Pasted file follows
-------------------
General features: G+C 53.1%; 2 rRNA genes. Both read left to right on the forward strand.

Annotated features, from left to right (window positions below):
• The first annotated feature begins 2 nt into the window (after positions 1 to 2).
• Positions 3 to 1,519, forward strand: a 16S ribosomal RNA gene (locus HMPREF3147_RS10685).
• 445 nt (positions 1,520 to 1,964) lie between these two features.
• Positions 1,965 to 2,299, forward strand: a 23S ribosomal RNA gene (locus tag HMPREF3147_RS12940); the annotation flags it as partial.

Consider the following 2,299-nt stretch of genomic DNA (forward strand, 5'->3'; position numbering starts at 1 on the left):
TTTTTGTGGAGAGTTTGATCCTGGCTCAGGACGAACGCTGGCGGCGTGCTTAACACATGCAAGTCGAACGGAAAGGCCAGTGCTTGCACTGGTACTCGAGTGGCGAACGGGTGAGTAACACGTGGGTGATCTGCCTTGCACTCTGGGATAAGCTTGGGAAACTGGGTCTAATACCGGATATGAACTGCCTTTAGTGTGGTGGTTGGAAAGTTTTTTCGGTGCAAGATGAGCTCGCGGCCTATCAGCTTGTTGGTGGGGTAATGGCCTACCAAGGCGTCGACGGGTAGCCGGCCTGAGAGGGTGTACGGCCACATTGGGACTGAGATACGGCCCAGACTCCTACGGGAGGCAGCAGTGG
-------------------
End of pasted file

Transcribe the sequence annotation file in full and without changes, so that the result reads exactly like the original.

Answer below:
General features: G+C 53.1%; 2 rRNA genes. Both read left to right on the forward strand.

Annotated features, from left to right (window positions below):
• The first annotated feature begins 2 nt into the window (after positions 1 to 2).
• Positions 3 to 1,519, forward strand: a 16S ribosomal RNA gene (locus HMPREF3147_RS10685).
• 445 nt (positions 1,520 to 1,964) lie between these two features.
• Positions 1,965 to 2,299, forward strand: a 23S ribosomal RNA gene (locus tag HMPREF3147_RS12940); the annotation flags it as partial.

Consider the following 2,299-nt stretch of genomic DNA (forward strand, 5'->3'; position numbering starts at 1 on the left):
TTTTTGTGGAGAGTTTGATCCTGGCTCAGGACGAACGCTGGCGGCGTGCTTAACACATGCAAGTCGAACGGAAAGGCCAGTGCTTGCACTGGTACTCGAGTGGCGAACGGGTGAGTAACACGTGGGTGATCTGCCTTGCACTCTGGGATAAGCTTGGGAAACTGGGTCTAATACCGGATATGAACTGCCTTTAGTGTGGTGGTTGGAAAGTTTTTTCGGTGCAAGATGAGCTCGCGGCCTATCAGCTTGTTGGTGGGGTAATGGCCTACCAAGGCGTCGACGGGTAGCCGGCCTGAGAGGGTGTACGGCCACATTGGGACTGAGATACGGCCCAGACTCCTACGGGAGGCAGCAGTGG